NOAA 03-123
Contact: Ben Sherman
NOAA News Releases 2003
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Today, the U.S. Commerce Department’s National Oceanic and Atmospheric Administration (NOAA) announced more than $1.2 million in grants to benefit coral reef science and management in the Pacific at the tenth-annual meeting of the U.S. Coral Reef Task Force (USCRTF).

Tim Keeney, deputy assistant secretary of commerce for oceans and atmosphere and co-chair of the task force, said the grants will help NOAA scientists and local experts work together to achieve coral reef conservation goals. The grants, in part, respond to a resolution passed by the USCRTF in October 2002 calling for the development and implementation of three-year Local Action Strategies (LAS).

The LAS establish local goals for addressing key threats to coral reefs and outline the types of projects and expertise required to achieve these tangible improvements in management. The LAS initiative includes commitments from 11 federal agencies as well as seven state, territory and commonwealth governments.

“Increased collaboration and support is essential to protecting the nation’s valuable coral reefs, and the communities and economies that depend on them,” said Keeney. “The citizens of Guam and the other U.S. Western Pacific Island territories are on the front lines in the battle to save coral reefs and have long seen the value in the federal-local partnerships.”

Collaborative development and implementation of Local Action Strategies is designed to improve coordination between federal and state agencies, local governments, community groups and other partners in addressing the most serious issues related to coral reef conservation.

Working with hundreds of stakeholders, task force members drafted the LAS for the seven jurisdictions on the task force that address issues of land-based pollution, overfishing, recreational overuse, public awareness, climate change and other actions on reef habitats.

Progress in developing the Local Action Strategies has exceeded the original targets outlined at the October 2002 USCRTF Meeting. The collaborative LAS will form the basis for future updates of the U.S. National Coral Reef Action Strategy.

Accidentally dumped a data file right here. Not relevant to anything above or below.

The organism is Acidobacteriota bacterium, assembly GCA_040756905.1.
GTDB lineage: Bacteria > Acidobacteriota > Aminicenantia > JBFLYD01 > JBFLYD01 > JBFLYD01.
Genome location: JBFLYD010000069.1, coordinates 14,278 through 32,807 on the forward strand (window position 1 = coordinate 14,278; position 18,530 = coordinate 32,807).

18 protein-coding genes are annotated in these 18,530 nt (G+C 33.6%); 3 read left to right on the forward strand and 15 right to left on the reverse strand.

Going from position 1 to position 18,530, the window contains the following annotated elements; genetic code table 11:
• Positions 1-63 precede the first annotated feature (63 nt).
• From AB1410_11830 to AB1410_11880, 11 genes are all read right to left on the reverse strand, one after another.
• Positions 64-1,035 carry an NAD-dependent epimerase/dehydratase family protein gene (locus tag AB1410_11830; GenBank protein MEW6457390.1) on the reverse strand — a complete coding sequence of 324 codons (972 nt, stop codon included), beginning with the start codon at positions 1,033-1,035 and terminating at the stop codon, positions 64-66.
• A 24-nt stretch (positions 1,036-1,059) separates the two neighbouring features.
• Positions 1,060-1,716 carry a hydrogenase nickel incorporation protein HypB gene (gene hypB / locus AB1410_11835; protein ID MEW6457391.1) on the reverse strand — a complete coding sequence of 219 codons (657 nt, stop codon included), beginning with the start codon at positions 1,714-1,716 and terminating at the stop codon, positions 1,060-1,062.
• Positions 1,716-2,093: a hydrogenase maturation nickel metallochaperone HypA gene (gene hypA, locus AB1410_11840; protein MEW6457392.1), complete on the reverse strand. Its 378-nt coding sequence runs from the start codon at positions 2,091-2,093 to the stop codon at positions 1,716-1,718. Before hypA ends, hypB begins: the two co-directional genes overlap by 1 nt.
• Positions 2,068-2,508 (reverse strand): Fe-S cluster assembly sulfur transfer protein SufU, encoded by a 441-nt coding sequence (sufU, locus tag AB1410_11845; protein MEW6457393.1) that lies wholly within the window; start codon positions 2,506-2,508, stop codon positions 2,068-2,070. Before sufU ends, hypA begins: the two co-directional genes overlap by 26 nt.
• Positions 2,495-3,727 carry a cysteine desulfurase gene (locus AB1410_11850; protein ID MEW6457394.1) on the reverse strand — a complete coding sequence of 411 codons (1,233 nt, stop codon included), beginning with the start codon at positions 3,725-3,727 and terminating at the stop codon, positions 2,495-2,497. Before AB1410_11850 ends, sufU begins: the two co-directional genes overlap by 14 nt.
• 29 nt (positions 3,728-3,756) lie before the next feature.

During the meetings the USCRTF adopted resolutions calling for continuation of a NOAA-sponsored Marianas Reef Assessment Monitoring Program to help provide long-term information on the condition of reefs and establishment of an integrated program for understanding local and system-wide impacts of climate change on coral reefs.

Other resolutions called for more input from the public and stakeholders on coral reef issues, evaluation of opportunities to assist Palau and other Pacific nations with coral reef conservation efforts, and the development of response plans in collaboration with the Department of Homeland Security to reduce impacts on coral reef habitats during natural disasters, reducing pollution, and improving wastewater systems.

Keeney also announced that NOAA would fund a memorial scholarship in coral conservation in honor of recently deceased American Samoa governor Tauese Sunia.
Sessions of the meeting were held in the Commonwealth of the Northern Mariana Islands (CNMI) and the Territory of Guam Oct. 3 through 6. The meeting was co-hosted by NOAA and the governments of CNMI and Guam.

The meetings included Tim Keeney, deputy assistant secretary of commerce for oceans and atmosphere, Craig Manson, assistant secretary for Fish, Wildlife and Parks, Department of the Interior, American Samoa Governor Togiola Tulafono, CNMI Governor Juan Babauta, Guam Governor Felix Camacho, and President Tommy Remengesau of the Republic of Palau. Senior representatives from ten other federal agencies, Florida, U.S. Virgin Islands, Puerto Rico, Hawaii, and the Republic of the Marshall Islands also attended.

NOAA is dedicated to enhancing economic security and national safety through the prediction and research of weather and climate-related events and providing environmental stewardship of our nation’s coastal and marine resources.

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